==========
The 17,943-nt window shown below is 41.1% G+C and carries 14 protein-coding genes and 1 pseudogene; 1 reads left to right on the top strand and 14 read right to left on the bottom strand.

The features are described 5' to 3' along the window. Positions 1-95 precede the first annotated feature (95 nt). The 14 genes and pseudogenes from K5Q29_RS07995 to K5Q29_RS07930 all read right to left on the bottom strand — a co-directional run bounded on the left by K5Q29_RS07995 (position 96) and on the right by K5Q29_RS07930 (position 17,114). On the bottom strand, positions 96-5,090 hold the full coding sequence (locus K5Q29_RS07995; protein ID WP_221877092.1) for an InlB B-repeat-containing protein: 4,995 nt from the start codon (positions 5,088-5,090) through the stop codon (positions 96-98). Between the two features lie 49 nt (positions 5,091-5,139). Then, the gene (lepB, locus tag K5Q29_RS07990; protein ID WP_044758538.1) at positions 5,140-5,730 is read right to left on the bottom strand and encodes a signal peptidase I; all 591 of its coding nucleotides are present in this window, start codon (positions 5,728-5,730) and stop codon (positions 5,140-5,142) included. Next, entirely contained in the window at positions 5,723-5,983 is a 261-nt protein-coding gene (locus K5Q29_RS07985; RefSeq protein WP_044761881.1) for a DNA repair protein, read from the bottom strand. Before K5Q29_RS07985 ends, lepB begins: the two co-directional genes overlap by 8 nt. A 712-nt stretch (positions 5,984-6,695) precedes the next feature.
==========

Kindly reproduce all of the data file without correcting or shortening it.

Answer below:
The 17,943-nt window shown below is 41.1% G+C and carries 14 protein-coding genes and 1 pseudogene; 1 reads left to right on the top strand and 14 read right to left on the bottom strand.

The features are described 5' to 3' along the window. Positions 1-95 precede the first annotated feature (95 nt). The 14 genes and pseudogenes from K5Q29_RS07995 to K5Q29_RS07930 all read right to left on the bottom strand — a co-directional run bounded on the left by K5Q29_RS07995 (position 96) and on the right by K5Q29_RS07930 (position 17,114). On the bottom strand, positions 96-5,090 hold the full coding sequence (locus K5Q29_RS07995; protein ID WP_221877092.1) for an InlB B-repeat-containing protein: 4,995 nt from the start codon (positions 5,088-5,090) through the stop codon (positions 96-98). Between the two features lie 49 nt (positions 5,091-5,139). Then, the gene (lepB, locus tag K5Q29_RS07990; protein ID WP_044758538.1) at positions 5,140-5,730 is read right to left on the bottom strand and encodes a signal peptidase I; all 591 of its coding nucleotides are present in this window, start codon (positions 5,728-5,730) and stop codon (positions 5,140-5,142) included. Next, entirely contained in the window at positions 5,723-5,983 is a 261-nt protein-coding gene (locus K5Q29_RS07985; RefSeq protein WP_044761881.1) for a DNA repair protein, read from the bottom strand. Before K5Q29_RS07985 ends, lepB begins: the two co-directional genes overlap by 8 nt. A 712-nt stretch (positions 5,984-6,695) precedes the next feature.